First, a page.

The project also includes a state-of-the-art system to collect and treat storm water runoff, including runoff from a segment of I-5 that currently goes untreated.

Widening I-5 Not an Option

Experts also dismissed opponents' claims that widening Interstate 5 is an option. It would cost Californians an estimated $2.4 billion, plus wipe out some 1,200 homes and businesses in the heart of San Clemente. No federal or state funds exist to widen I-5.

Most importantly, Amante said, extending the 241 will relieve traffic on Interstate 5 in South Orange County by providing an alternative route. Without the toll road, travel from the San Diego/Orange County border to Rancho Santa Margarita will take one hour in 2025. With the toll road constructed, the same drive on Interstate 5 will take 25 minutes and it will take 16 minutes on the toll road.

Will Kempton, director of Caltrans, said completion of the 241 Toll Road will take pressure off I-5, a corridor the Federal Highway Administration (FHWA) has designated as having the highest national importance to interstate travel and international trade. The I-5 is the only coastal route between the San Diego and Long Beach/Los Angeles ports, and is used for international trade and goods. The region needs an alternative route for emergency situations and the 241 is the answer, he told the hearing.

The 241 Generates Jobs

Representatives from labor - the building trades, carpenters, operating engineers, iron workers and Teamsters in Los Angeles, Riverside, Orange and San Diego Counties - had one big word: jobs. The 241 represents thousands of guaranteed jobs in the next two years, plus a ripple effect of employing up to 20,000 at a time during a down economy.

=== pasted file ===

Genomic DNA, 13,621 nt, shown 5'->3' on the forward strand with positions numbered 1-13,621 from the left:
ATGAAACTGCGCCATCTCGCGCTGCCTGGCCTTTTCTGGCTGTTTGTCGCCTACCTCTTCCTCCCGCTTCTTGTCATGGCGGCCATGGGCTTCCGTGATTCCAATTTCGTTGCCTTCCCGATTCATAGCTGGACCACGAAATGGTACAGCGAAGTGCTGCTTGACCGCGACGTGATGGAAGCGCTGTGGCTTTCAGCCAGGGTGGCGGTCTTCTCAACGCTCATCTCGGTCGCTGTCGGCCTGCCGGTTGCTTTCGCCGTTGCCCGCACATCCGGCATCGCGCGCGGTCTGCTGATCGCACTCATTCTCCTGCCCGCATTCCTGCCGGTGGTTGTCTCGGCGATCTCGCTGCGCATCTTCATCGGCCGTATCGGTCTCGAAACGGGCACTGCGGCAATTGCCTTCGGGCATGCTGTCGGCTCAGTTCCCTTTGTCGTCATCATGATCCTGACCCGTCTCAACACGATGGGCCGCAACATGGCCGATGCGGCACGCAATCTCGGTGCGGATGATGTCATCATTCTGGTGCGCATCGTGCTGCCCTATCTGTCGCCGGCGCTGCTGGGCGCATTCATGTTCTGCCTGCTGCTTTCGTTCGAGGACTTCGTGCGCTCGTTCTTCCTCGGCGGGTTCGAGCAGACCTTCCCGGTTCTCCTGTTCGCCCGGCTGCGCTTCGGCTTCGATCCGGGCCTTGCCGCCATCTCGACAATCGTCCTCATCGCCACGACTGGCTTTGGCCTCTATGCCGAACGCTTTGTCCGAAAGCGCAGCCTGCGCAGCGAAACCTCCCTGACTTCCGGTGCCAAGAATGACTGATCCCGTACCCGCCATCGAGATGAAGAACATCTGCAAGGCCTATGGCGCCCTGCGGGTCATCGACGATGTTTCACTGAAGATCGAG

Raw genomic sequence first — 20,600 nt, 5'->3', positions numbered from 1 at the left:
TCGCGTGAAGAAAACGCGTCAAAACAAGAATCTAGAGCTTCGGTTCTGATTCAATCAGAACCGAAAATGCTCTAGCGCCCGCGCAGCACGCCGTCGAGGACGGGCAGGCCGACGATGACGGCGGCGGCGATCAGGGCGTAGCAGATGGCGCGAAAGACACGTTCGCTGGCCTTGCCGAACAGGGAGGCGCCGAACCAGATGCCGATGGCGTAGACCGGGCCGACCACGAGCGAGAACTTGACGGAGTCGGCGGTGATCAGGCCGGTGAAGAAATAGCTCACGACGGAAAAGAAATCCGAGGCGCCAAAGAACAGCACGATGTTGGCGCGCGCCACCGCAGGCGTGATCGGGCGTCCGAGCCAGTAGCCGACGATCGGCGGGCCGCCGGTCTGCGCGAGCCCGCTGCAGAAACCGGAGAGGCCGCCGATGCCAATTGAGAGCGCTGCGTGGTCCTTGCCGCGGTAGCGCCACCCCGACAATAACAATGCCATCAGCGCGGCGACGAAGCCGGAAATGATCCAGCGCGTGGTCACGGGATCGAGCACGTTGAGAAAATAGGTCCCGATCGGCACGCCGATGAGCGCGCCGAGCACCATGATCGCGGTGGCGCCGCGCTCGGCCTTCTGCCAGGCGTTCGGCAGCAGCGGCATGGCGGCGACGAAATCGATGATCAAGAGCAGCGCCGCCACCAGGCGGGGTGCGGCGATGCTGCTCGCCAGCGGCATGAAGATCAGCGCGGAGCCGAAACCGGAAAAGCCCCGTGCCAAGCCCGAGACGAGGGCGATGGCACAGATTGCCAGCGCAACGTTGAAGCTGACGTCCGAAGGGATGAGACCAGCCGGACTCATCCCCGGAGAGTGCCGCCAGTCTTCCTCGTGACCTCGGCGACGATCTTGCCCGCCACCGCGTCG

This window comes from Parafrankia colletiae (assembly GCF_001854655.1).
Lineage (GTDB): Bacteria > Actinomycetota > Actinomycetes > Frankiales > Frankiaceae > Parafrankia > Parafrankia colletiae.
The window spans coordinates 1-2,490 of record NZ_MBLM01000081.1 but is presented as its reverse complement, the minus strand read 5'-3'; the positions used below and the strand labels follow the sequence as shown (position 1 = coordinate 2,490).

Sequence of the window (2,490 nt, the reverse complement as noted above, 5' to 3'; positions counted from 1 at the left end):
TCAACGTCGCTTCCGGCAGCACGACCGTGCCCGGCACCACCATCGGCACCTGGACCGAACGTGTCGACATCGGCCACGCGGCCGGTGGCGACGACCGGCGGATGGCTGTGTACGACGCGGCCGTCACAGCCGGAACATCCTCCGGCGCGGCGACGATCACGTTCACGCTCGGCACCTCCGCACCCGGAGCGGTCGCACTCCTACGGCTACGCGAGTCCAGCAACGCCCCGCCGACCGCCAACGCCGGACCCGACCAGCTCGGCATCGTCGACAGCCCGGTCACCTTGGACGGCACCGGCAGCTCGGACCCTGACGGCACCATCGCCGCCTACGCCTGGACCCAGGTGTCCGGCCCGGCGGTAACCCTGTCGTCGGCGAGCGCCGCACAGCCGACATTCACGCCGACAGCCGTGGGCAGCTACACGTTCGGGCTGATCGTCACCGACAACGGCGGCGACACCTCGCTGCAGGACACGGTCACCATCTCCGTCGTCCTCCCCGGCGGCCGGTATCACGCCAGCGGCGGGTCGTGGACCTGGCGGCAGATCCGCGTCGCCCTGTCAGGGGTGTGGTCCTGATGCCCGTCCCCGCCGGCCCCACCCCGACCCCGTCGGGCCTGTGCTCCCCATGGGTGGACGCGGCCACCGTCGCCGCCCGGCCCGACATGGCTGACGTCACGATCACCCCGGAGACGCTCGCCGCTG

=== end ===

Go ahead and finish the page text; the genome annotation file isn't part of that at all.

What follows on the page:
Joel Lautenschleger, mayor pro tem from Laguna Hills, cited growing unemployment in the region and the fact that every major political figure has talked about job creation as a major national concern.

"Given the desperate status of many California families, it is more than troubling that the project opponents seem to be gleeful about the economic crisis," he said. "They have seized on the economic downturn and the increase in gas prices to claim that the project is not necessary."

40-Foot Aerial Photo Display Clearly Debunks Anti-Road Claims

In addition to providing abundant background to the U.S. Department of Commerce, TCA engineers answered questions in front of a 40-foot wide aerial photo of the route. The photo clearly demonstrated the sensitivity of the design and contrasted sharply with the tactics of the opponents who used "photo-shopped" compilations to falsely claim the 241 would cause irreparable harm to parks, beaches, creeks and streams and endangered habitats.

"The photo was a wakeup call for a many of those who came here against the road," said Amante. "People were visibly upset and felt they had been misled and manipulated by Surfrider and other organizations. They kept pursuing their 'Save Trestles' fundraising campaign knowing full well that building the 241 would have no impact on the beaches, watershed and environment."


Extending the 241 will relieve traffic on Interstate 5 in South Orange County by providing an alternative route. With construction of the toll road, two miles of Interstate 5 will be retrofitted to collect and treat runoff, improving water quality in the Trestles area. Without the toll road, travel from the San Diego/Orange County border to Mission Viejo will take one hour in 2025. With the toll road constructed, the same drive on Interstate 5 will take 25 minutes and it will take 16 minutes on the toll road. The new road will provide an alternative to Interstate 5 for the hundreds of thousands of motorists a day who travel between San Diego, Orange and Los Angeles Counties.